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AVIVA-BERLIN.de im Oktober 2017 - Beitrag vom 19.10.2010

Dalia Faitelson in interview
Tatjana Zilg

Jazzkomm 2010 presented a line up of soon-to-be-discovered brilliant musicians. At the Danish worldmusic and jazz night the Israeli singer and songwriter Dalia Faitelson ...



... presented her new material which she has released under the artist name Pilpel. AVIVA-Berlin spoke with her about the decision to choose a new name, about her eventful biography, living in Denmark, the motives of her songs and her other projects besides Pilpel.

AVIVA-Berlin: Where did you get the inspiration from to use the artist name Pilpel?
Dalia Faitelson: Pilpel means pepper. It has extremes in it: There is a sweeter and a sharper type. So for me it means giving a colour to the music, a strong colour. The picture I had in mind was when one puts pepper into food to spice it up.

AVIVA-Berlin: Before you published some CDs under your real name. So why did you decide to take on another name?
Dalia Faitelson: I have looked for a catchy name and I thought that people might like its sound even if they don┬┤t understand Hebrew. Before I had a band which was called Common Ground.

AVIVA-Berlin: Could you describe the instrumental setting of your music?
Dalia Faitelson: There┬┤s an accordion played by Lelo Nika, who is originally from Serbia and brings in a Balkan sound. Then there┬┤s Jarrod Cagwin as percussionist. He has travelled a lot all over the world and plays a special drum which is called a frame drum and comes from the Middle East, used a lot in Turkey and in Iran. So he adds the Eastern side to our music. Thommy Andersson from the North of Sweden plays the contrabass. He brings in the sound of the forest. He has a totally different sound with a jazzy background. But as a group we┬┤re going away from jazz and are more multi-styled.
I come from a jazzy background too and I┬┤m trying to find my own style within the music. Pilpel is the first time I do songs in Hebrew.

AVIVA-Berlin: Was the change from English to Hebrew vocals very difficult?
Dalia Faitelson: I did it very slowly. At the concerts I started to do an extra number in Hebrew at the end and the people reacted nicely to it. So I said to myself: ┬┤Okay, I do a step more┬┤. It was very important for me that I tried it in public first. English was a good way to communicate with people. Hebrew is a very expressive language and it┬┤s a gift to perform my songs in it but with the decision I had to regard that the public won┬┤t be able to understand it. So I try to explain the pictures in it in the booklets and during my concerts.

AVIVA-Berlin: Are there some Israeli people living in Denmark who might come to your concerts and enjoy the Hebrew language?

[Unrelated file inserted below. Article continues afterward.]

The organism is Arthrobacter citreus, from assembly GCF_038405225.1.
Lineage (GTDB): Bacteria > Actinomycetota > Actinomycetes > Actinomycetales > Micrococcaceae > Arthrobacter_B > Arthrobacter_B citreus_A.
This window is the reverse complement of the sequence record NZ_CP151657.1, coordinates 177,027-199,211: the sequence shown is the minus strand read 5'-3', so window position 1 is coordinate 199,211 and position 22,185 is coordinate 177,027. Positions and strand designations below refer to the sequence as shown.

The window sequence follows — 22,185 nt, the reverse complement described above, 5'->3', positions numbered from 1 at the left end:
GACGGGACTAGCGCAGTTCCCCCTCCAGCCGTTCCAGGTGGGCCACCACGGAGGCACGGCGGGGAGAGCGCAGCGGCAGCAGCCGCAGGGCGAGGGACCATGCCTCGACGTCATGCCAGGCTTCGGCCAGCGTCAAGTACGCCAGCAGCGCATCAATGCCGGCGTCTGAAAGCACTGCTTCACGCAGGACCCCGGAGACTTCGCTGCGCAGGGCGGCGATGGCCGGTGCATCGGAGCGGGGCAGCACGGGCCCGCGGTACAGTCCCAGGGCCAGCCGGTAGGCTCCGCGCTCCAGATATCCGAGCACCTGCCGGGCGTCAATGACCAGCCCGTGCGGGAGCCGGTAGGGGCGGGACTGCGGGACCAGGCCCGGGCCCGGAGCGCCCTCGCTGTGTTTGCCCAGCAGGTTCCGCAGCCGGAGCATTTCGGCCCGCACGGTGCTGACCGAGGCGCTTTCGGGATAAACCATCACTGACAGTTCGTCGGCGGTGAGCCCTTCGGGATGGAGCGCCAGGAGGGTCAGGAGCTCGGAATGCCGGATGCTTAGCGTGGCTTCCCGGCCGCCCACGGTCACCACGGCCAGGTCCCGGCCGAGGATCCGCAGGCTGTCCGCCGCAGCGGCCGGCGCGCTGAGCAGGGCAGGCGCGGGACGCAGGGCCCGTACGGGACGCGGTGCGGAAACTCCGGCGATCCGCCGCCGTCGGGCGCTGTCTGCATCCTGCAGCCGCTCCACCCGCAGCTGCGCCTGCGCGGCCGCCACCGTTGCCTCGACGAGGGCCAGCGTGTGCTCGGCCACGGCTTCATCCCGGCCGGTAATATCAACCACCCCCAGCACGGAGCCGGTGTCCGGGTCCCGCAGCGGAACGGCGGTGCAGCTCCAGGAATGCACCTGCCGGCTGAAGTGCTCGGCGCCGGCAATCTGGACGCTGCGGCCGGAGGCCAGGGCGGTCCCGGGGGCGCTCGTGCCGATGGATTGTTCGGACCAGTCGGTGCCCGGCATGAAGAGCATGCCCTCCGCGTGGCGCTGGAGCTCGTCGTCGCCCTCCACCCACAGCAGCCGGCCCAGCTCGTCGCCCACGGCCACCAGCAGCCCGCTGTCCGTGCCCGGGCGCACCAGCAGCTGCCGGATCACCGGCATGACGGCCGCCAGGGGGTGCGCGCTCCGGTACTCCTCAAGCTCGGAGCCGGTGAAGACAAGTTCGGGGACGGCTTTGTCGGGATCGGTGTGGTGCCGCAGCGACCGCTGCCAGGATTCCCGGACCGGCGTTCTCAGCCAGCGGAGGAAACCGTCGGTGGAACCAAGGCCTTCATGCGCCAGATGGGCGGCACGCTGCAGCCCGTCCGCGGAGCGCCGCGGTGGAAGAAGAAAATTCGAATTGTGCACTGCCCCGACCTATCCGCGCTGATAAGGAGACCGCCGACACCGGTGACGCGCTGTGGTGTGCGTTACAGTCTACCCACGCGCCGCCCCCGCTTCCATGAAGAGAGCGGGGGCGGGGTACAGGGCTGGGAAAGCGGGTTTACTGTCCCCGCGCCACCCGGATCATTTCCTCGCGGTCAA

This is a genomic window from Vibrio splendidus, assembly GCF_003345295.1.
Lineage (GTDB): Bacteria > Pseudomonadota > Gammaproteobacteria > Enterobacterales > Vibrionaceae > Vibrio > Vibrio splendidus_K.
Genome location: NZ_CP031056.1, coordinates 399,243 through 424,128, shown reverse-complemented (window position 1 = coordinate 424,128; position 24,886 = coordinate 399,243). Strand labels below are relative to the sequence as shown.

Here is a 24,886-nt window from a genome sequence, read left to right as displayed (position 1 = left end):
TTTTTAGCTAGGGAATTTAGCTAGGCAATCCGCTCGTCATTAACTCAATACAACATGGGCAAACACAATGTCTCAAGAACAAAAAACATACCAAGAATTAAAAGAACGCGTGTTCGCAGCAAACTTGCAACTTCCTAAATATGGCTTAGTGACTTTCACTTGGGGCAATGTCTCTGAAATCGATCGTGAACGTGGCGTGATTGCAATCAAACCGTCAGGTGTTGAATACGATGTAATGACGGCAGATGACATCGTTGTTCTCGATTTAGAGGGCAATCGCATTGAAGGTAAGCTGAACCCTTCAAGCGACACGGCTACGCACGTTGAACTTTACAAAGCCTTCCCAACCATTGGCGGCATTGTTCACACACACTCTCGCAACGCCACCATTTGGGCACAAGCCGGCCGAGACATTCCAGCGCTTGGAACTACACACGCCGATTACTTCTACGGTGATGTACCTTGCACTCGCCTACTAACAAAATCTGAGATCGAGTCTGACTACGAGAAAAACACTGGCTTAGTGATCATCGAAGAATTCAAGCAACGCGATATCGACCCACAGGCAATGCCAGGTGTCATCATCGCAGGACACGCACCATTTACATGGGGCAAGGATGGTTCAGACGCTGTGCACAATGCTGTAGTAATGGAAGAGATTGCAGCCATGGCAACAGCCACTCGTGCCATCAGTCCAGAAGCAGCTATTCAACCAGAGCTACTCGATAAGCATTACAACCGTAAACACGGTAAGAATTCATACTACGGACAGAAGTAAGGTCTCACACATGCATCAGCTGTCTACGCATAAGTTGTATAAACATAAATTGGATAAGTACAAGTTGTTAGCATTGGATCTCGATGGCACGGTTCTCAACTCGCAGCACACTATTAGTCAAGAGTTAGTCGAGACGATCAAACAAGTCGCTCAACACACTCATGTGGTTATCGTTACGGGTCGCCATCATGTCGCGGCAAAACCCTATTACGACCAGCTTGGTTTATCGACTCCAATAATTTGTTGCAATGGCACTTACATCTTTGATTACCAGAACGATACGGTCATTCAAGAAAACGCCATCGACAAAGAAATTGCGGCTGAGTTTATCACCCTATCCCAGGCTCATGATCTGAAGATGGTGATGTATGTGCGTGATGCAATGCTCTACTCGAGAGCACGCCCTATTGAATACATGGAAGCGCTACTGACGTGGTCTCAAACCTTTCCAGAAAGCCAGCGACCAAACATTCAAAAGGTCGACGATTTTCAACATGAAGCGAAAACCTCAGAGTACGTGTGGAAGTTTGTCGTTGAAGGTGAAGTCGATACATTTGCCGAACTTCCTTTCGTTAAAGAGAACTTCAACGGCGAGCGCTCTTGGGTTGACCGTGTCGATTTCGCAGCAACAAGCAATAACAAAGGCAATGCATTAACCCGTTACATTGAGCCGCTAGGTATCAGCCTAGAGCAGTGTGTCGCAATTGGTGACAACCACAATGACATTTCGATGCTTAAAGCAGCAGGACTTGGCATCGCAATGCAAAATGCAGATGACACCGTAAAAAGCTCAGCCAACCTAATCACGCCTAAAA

Dalia Faitelson: Oh, there are some Israeli people living in Denmark but it┬┤s not a big community.

AVIVA-Berlin: What inspiration do you need for songwriting?
Dalia Faitelson: Usually I write best when I┬┤m down. When I┬┤m sad I get very creative. A good day can be a good inspiration too but the lyrics come easier when you┬┤re in pain.
I love composing - it┬┤s just the best thing to do. I try to do different angles. I take the drum or the guitar or I start without anything. It depends from the rhythm, from the harmony and my emotions at that moment.

AVIVA-Berlin: There is a very melancholic touch on many of the songs of your first album as Pilpel. How would you describe that melancholy and would you say there is a strong relation between melancholy and art in general?
Dalia Faitelson: When one does music, also instrumental music, there is always a deeper and a lighter side. And in between there are much more emotional possibilities. I find it more enriching to use a large variety of scales musically. I believe you find your lyrics when you really have something on your heart, something very personal and you feel the need to express it. For example many people write about love and regard that as important. I avoid writing about love because everybody does it. So on my first CD as Pilpel you won┬┤t find a love song because there are so many love songs already. My songs are all stories. There is a lot of hope in them but there can also be pain. Even if the songs might be heavy in their idea there is always an angle which gives the positiveness and the sunshine a space.
My first album was dedicated to my mother. She was dying slowly. It took more than a year. She was in a coma and in terrible shape. I sat beside her and that┬┤s where almost all the lyrics came from. I was waiting that she would wake up and I was sitting there for long times. During these times I wrote. That is why the songs contain a lot of painful thoughts and personal experiences.

AVIVA-Berlin: Your forthcoming album starts more vividly. Has that been influenced by changes in your own life too?
Dalia Faitelson: Oh yes, the new one is more powerful. That also interrelates with the way it┬┤s recorded.
And I got divorced three years ago which caused big changes in my life. Of course that had influences on my music. After I had made the decision to get divorced I suddenly asked many big questions about life, what I┬┤m doing, who┬┤s here with me. Something was set free inside me, like a stone which was stuck there and just flew up at that point.
Seen from the distance I would say I gained a lot from going through these changes, like loosing my mother, getting divorced or even living in Denmark, which is not my own country. I was living there for many years and suddenly I didn┬┤t have a family there anymore. So it┬┤s really about the honesty about who you are and what you do.

AVIVA-Berlin: You are playing this evening at a Jazzkomm event with five other Danish jazz and worldmusic bands. How do you feel about it and do you know the other bands?